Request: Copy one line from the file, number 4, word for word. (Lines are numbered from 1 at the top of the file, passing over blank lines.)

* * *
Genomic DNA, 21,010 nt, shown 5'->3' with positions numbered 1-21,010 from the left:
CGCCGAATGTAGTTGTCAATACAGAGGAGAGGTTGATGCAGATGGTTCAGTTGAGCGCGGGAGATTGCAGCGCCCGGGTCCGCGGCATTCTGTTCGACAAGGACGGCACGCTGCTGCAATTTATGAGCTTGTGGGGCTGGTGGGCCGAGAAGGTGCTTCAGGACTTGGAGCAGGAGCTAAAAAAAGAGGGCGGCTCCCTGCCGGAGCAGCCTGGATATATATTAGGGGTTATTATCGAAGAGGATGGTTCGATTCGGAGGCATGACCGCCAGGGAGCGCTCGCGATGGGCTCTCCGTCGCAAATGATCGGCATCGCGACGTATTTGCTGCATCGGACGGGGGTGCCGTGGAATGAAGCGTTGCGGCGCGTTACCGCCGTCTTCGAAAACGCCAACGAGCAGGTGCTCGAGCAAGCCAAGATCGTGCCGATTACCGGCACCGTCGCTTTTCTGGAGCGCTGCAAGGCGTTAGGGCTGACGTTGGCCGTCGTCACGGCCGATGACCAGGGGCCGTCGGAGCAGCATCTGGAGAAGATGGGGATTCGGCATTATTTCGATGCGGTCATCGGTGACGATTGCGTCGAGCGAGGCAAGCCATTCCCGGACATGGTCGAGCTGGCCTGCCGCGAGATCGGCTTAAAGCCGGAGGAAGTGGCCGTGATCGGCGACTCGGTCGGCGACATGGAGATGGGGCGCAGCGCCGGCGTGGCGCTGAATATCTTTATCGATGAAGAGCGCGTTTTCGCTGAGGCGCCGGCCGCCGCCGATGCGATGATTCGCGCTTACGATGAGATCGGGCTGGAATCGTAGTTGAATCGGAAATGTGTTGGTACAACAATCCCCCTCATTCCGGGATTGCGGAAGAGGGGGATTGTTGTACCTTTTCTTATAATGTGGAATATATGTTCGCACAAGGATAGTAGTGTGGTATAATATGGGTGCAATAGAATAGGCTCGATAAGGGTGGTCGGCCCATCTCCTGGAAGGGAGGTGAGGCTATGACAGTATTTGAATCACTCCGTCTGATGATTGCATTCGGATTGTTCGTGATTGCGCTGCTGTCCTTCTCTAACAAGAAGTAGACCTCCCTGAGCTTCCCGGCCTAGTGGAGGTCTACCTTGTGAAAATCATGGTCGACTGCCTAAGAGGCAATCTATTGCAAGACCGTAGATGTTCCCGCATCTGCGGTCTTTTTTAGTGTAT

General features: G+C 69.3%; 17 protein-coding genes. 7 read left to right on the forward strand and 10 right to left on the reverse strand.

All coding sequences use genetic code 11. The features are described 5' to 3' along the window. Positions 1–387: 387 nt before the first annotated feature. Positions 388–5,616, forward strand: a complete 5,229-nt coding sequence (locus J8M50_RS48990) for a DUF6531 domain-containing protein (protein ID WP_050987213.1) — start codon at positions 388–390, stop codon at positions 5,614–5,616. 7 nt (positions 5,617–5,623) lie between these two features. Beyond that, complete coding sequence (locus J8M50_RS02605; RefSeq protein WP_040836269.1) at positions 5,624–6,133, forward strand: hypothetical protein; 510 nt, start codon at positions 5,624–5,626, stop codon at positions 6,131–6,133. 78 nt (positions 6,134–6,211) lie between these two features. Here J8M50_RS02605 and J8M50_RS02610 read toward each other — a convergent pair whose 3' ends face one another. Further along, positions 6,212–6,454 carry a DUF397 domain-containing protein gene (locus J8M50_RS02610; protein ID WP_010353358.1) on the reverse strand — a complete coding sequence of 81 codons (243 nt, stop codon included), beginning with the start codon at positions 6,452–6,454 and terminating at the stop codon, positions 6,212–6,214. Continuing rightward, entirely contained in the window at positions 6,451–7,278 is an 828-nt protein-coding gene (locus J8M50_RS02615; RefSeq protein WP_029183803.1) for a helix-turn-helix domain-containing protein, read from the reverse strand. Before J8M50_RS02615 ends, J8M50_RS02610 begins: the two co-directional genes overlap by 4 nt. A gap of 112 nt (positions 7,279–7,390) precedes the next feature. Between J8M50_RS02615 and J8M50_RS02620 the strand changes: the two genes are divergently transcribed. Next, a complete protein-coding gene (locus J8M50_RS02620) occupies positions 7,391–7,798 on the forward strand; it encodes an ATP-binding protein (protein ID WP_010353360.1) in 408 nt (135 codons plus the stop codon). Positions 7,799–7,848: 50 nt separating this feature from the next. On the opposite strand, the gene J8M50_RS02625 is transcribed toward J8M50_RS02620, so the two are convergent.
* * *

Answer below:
All coding sequences use genetic code 11. The features are described 5' to 3' along the window. Positions 1–387: 387 nt before the first annotated feature. Positions 388–5,616, forward strand: a complete 5,229-nt coding sequence (locus J8M50_RS48990) for a DUF6531 domain-containing protein (protein ID WP_050987213.1) — start codon at positions 388–390, stop codon at positions 5,614–5,616. 7 nt (positions 5,617–5,623) lie between these two features. Beyond that, complete coding sequence (locus J8M50_RS02605; RefSeq protein WP_040836269.1) at positions 5,624–6,133, forward strand: hypothetical protein; 510 nt, start codon at positions 5,624–5,626, stop codon at positions 6,131–6,133. 78 nt (positions 6,134–6,211) lie between these two features. Here J8M50_RS02605 and J8M50_RS02610 read toward each other — a convergent pair whose 3' ends face one another. Further along, positions 6,212–6,454 carry a DUF397 domain-containing protein gene (locus J8M50_RS02610; protein ID WP_010353358.1) on the reverse strand — a complete coding sequence of 81 codons (243 nt, stop codon included), beginning with the start codon at positions 6,452–6,454 and terminating at the stop codon, positions 6,212–6,214. Continuing rightward, entirely contained in the window at positions 6,451–7,278 is an 828-nt protein-coding gene (locus J8M50_RS02615; RefSeq protein WP_029183803.1) for a helix-turn-helix domain-containing protein, read from the reverse strand. Before J8M50_RS02615 ends, J8M50_RS02610 begins: the two co-directional genes overlap by 4 nt. A gap of 112 nt (positions 7,279–7,390) precedes the next feature. Between J8M50_RS02615 and J8M50_RS02620 the strand changes: the two genes are divergently transcribed. Next, a complete protein-coding gene (locus J8M50_RS02620) occupies positions 7,391–7,798 on the forward strand; it encodes an ATP-binding protein (protein ID WP_010353360.1) in 408 nt (135 codons plus the stop codon). Positions 7,799–7,848: 50 nt separating this feature from the next. On the opposite strand, the gene J8M50_RS02625 is transcribed toward J8M50_RS02620, so the two are convergent.